Women's semi-pro soccer:
Marin standouts ready to catch the Wave as high-level league expands
Marin IJ - by Nish Budhraja - May 27, 2010 - Read Original Article
GO OUT to the Redwood High soccer field on a Tuesday afternoon and you will see a group of
women dressed in nondescript jerseys, playing what looks to be a game of pickup soccer.
If you take the time to look closer, you will see a blisteringly fast pace of play, quick
ball movement and ardent communication, all signs of a high level of competition and experience.
Look further still and you will find former Tam High standout and current Boston College
starter Alicia Blose chasing down a lobbed through ball. Or maybe you will see current Branson
player and future University of North Carolina defender Kelly McFarlane making a gritty tackle.
Survey the field and you will find players from Stanford, women from the Jamaican and Australian
national teams, and veteran coach Luis Quezada pacing the sidelines.
This is no pickup game. This is the North Bay Wave FC.
The team itself is a member of the Women's Premier Soccer League, a semi-professional
organization that acts as a pipeline to Women's Professional Soccer, the highest level of
national competition for pro women's soccer. The players hail from either the best collegiate
soccer teams in the country or some level of national team play. Quezada has brought them
together, and now plans to bring an unprecedented level of women's soccer to Marin.
"I think that we have an incredible opportunity here," Quezada said. "The time is right in
Marin County to showcase some incredible players over a long period of time. It will be something
the community will grab onto, something that our players can aspire to. It will make high level
soccer something that's real."
"High level soccer" is what helped establish the market for the North Bay Wave, Marin's first and
only semi-professional soccer team, in the first place. Quezada, who started coaching in Marin in
1987, has seen the interest in soccer, particularly at younger age levels, increase exponentially
over the past two decades. It was this increase in interest, coupled with the efforts of youth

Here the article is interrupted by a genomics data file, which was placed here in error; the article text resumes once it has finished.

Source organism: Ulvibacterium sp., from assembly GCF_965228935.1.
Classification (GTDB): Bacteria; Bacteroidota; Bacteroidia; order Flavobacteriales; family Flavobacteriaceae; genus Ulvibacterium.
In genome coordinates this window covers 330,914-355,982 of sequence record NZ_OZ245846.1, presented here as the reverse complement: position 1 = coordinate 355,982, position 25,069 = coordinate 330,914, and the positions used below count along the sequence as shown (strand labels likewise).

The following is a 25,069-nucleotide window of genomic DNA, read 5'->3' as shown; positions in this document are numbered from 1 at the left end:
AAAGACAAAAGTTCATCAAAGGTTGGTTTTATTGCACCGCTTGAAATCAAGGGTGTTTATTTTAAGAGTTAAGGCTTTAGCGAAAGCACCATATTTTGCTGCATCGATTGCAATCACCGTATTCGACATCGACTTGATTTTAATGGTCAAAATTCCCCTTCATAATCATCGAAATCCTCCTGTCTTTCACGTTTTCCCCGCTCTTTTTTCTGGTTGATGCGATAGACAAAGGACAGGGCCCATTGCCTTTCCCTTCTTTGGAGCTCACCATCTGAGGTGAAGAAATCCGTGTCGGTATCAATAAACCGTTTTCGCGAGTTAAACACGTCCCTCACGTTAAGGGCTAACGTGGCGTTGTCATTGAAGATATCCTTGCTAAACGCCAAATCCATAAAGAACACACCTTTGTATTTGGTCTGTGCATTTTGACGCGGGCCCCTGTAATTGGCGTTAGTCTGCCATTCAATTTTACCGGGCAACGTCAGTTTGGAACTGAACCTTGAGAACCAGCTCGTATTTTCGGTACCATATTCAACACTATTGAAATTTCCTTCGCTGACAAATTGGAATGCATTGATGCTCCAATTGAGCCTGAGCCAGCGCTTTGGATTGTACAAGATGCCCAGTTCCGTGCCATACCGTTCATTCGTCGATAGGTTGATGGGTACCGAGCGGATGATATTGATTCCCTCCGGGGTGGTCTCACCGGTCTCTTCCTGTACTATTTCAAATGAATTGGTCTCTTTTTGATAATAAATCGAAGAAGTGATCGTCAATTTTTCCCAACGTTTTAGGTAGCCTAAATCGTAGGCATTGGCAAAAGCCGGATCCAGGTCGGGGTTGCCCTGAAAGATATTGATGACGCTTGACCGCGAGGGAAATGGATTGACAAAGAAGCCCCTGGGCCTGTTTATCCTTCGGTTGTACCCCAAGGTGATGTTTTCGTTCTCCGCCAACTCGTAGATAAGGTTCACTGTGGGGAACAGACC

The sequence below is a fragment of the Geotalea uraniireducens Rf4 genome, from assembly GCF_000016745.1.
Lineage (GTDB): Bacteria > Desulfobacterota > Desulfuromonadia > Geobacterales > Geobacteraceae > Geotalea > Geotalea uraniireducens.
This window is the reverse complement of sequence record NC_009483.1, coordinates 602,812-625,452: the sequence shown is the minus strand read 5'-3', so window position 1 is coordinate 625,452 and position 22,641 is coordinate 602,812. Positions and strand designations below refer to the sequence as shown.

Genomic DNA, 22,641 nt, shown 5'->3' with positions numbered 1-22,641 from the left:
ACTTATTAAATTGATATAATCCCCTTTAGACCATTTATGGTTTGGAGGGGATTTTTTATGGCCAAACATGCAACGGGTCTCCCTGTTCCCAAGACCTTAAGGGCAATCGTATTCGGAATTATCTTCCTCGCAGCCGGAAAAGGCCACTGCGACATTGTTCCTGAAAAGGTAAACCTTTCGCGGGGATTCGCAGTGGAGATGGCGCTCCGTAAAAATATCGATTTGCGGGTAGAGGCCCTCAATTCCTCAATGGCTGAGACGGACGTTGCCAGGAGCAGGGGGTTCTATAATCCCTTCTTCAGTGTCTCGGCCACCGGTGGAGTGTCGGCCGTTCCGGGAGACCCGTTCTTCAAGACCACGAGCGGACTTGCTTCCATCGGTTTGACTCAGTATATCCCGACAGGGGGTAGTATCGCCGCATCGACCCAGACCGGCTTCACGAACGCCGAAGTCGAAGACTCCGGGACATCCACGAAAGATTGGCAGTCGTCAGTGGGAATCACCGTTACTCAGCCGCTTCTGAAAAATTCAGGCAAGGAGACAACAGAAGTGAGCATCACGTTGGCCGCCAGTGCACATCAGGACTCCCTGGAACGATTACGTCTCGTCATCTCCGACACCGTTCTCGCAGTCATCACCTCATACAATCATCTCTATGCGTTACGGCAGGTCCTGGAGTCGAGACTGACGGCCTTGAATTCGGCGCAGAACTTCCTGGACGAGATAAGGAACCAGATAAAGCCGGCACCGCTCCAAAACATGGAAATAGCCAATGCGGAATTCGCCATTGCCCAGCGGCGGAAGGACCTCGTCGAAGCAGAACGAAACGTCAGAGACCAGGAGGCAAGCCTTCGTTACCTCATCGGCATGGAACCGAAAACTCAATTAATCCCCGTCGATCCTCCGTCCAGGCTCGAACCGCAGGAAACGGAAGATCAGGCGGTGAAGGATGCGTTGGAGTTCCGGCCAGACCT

coaches like Quezada, that opened the door for high levels of youth soccer to be established locally.
"If we had tried to do this ten years ago it wouldn't have worked," Quezada said. "But now there are
a bunch of very talented players from Marin and it gives them a great opportunity to go full-circle
(with their soccer careers)."
In fact, it was the willingness of the former Marin players to come back that not only convinced
Quezada to create the team, but also to make it, as the famous Barcelona Futbol Club saying goes,
"m s que un club" or "more than a team." The team's local contingent, which includes players like
Blose and McFarlane, are with the team to improve their game for the college season, no doubt. But
they are also there because they grew up learning soccer in a receptive environment, and want to
continue that legacy.
"Mill Valley and Marin in general have always been very supportive of soccer," said Blose, who
grew up in the Southern Marin town. "Hopefully we can get clinics and camps going for kids (in Marin)
to show them that there are higher levels of soccer."
This, it appears, is absolutely part of the plan.
"Working with a lot of youth clubs, supporting youth sports in Marin this is one of the primary goals
of the team," said team manager Birgit Byers. "We want to be able to inspire the youth to reach for their
goals, and we're holding quite a few clinics and fundraisers as a team."
The team's community involvement does not stop at youth leagues. The North Bay Wave played their first
game last Sunday, beating the Sacramento Pride 4-0 at Drake High. They played in honor of Dirk Denny,
who died earlier this year while surfing, with all proceeds from the game going to the foundation in
his name. In addition, Quezada estimates that anywhere from 20-50 percent of the proceeds of each game
the Wave plays will go back to the community in some manner.
"You know, there's about 19,000 youth that play soccer in District 5 (which includes Marin) and out of
that 19,000 we have about 10 kids, if that, every year who make it to a collegiate arena," Quezada said.
"So we have an opportunity to really bring some elite women back home to be great role models for our
youth. It's a great opportunity and it's just going to get better."
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